Ryerson President Sheldon Levy says Ontario wage freeze hurt presidential search

According to Ryerson president Sheldon Levy, a combination of the Ontario wage freeze on executive pay and Ryerson’s relatively low presidential salary will cause trouble for the search committee in charge of finding his successor, and it’s not going to get better.

In this March 6 file photo, Ryerson President Sheldon Levy speaks about the extension of his term.

In this March 6 file photo, Ryerson President Sheldon Levy speaks about the extension of his term.

“When you’re trying to recruit someone, you’re trying to get the very best person. Someone from, say, Alberta, would have to take a massive pay cut to come here,” Levy said.  “There’s no way you can compete with massive jurisdictions like the United States, and parts of Canada.  So either you’re going to ask someone who might be the very best person for my job to take a salary decrease, or they won’t come. And that’s the reality of it.”

Last month, The Ryersonian reported that Alan Shepard, the president of Concordia University in Montreal, turned down an offer to be the next president of Ryerson University.

“I don’t want to tell you that this was the issue, but I would be lying if I said that it wasn’t one of many,” he said. “And so, you don’t know in 3-5 years to what extent it becomes the issue of the more important issue. It’s not only in presidential searches, it’s deconal searches, it’s vice-presidential searches. If you want to build a great place you have to keep it in mind to get the greatest people, and I think one has to be very  careful about how we build Ontario. As I said, It won’t get better.”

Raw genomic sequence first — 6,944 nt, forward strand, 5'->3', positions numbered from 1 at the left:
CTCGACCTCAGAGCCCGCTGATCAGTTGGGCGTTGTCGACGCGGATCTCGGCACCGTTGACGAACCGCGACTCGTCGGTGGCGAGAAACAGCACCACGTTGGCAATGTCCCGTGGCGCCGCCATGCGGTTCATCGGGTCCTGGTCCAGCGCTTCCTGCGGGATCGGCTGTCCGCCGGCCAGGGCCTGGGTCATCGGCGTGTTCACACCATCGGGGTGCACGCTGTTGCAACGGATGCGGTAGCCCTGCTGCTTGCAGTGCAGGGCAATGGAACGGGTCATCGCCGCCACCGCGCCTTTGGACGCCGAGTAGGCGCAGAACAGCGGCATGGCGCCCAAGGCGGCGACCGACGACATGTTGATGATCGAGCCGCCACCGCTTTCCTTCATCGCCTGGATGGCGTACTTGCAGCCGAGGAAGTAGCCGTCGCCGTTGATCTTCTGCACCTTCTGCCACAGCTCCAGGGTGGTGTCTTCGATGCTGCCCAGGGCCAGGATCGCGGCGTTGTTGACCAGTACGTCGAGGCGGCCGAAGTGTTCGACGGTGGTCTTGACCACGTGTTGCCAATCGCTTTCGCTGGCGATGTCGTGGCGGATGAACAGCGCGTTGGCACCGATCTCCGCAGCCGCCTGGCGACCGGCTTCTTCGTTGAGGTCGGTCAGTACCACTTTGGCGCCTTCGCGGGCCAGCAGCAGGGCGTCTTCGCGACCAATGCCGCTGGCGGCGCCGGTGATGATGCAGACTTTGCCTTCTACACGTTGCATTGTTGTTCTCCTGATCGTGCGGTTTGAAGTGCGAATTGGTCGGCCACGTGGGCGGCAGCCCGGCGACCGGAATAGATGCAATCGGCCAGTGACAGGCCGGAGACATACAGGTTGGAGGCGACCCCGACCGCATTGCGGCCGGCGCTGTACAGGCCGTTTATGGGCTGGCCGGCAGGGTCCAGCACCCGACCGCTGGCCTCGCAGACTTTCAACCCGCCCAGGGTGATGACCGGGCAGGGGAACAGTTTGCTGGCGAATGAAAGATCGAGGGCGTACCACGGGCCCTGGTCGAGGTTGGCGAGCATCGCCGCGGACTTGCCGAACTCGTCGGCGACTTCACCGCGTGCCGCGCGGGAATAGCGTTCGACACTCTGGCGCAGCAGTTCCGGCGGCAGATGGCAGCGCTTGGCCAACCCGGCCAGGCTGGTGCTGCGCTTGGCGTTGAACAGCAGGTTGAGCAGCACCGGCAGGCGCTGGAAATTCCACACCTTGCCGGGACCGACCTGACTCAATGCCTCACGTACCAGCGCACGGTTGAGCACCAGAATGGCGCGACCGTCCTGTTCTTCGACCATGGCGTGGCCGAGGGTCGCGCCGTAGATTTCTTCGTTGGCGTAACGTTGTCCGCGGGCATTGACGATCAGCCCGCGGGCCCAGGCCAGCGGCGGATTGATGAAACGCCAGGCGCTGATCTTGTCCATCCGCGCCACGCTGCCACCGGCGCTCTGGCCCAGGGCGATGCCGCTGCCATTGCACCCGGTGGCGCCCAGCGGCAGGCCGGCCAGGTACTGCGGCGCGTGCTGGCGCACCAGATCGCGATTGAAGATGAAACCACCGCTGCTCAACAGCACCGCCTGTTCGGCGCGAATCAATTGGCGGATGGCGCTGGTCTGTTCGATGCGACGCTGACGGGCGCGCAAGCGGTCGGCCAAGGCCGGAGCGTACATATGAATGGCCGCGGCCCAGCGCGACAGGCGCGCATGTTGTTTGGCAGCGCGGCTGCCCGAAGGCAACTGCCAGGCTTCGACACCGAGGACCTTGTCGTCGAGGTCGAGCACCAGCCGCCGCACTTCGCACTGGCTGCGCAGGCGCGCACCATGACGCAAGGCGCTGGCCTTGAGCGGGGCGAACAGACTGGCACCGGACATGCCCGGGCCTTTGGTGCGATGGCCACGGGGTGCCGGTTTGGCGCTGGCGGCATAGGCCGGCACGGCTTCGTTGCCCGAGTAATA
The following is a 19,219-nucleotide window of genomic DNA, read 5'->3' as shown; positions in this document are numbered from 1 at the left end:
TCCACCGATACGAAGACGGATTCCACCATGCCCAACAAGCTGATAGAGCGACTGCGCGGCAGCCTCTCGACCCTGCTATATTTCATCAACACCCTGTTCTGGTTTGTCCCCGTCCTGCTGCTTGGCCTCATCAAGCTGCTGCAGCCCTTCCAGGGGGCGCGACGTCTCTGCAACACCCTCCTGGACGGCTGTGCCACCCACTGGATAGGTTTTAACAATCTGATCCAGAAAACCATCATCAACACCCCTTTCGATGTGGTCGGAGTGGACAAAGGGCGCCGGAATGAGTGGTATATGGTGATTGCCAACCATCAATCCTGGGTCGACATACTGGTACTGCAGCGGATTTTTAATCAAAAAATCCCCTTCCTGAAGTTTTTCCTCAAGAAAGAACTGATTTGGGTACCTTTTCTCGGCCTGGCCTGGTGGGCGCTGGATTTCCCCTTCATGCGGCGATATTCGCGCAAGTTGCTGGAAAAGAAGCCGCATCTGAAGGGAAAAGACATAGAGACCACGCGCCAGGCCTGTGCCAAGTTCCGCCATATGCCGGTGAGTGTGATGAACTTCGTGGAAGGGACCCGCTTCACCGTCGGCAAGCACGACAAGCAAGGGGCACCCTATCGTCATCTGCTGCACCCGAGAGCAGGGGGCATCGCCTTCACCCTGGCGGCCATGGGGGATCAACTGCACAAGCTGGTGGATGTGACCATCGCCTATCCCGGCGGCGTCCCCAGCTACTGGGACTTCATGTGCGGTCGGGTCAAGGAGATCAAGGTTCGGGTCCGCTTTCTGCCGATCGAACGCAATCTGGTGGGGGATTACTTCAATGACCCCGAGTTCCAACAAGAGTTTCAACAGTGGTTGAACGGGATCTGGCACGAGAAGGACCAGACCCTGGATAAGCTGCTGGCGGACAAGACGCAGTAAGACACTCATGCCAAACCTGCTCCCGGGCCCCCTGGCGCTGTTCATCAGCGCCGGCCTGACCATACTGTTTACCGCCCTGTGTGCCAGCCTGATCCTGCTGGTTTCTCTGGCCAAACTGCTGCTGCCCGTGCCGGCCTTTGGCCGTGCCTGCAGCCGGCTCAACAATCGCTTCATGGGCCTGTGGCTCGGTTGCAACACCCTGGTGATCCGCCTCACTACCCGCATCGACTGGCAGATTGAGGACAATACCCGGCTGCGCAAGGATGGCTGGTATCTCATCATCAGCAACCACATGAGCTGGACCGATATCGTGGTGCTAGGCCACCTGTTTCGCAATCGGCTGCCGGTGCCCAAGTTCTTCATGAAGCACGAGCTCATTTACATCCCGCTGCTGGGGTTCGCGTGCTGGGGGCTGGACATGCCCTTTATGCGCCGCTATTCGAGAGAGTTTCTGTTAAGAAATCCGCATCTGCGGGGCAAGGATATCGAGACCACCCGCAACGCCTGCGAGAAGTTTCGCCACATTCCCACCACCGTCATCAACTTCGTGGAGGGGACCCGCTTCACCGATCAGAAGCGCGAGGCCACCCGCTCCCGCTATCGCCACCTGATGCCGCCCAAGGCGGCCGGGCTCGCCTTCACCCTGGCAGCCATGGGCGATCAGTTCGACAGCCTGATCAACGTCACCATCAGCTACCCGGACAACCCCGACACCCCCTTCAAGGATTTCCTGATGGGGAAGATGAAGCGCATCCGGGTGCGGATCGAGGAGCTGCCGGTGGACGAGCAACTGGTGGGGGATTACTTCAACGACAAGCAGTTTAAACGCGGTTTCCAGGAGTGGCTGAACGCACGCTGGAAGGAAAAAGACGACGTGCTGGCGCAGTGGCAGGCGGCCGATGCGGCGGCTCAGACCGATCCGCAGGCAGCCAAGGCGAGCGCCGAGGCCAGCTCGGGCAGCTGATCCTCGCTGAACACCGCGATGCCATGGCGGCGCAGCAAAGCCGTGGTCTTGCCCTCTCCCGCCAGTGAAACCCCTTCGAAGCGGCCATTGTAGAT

This week, the Sunshine List was released, revealing Ryerson had 1022 employees making more than $100,000, around eight per cent mores than last year’s total. However, Levy is quick to point out that the numbers don’t tell the whole story.


“Well, a lot of it is where you are, relative. So if you’re at $99,998, you’re on it one day and you’re not on it the year before,” he said. “So you have to be very careful not to jump to conclusions about the total pay increase.”

Levy’s salary, $370,475.04, is capped due to a provincially mandated wage freeze on executive pay.

In 2012, Ontario passed an amendment to The Broader Public Sector Accountability Act that froze salaries for “designated executives,” including university presidents.

Compared to other presidents, Levy’s salary is relatively modest. U of T president Meric Gertler makes $398,737.41, York University Mamdhou Shoukri makes $478,405.94, and Western University president Amit Chakma makes $924,000.04. However, the freeze is doing more than just stopping presidential salaries from rising.

The wage freeze also prevents any new hire from being paid more than the last person to hold the job, effectively maxing out Ryerson’s offers at $370,475.04.

Stuart Rudner, a partner at Rudner MacDonald LLP, an employment law firm in Toronto, also believes that when negotiations are underway a candidate may decide that the offered compensation is not enough and decide to move on.

“Obviously, any limits on the amount an organization can pay may make it more difficult to attract the best candidates,” he told The Ryersonian.

Alan Shepard was last reported to be making $357,000 a year, plus over $70,000 in benefits. Quebec does not have any wage freeze laws.

Of the 25 university presidents in Ontario, Levy is the ninth highest paid.

Levy also made it clear that he will not be accepting another term extension should the search fail again in two years.

“It was deliberately written to be up to two years.”

—With files from Aeman Ansari, Nitish Bissonauth and Natasha Gan.

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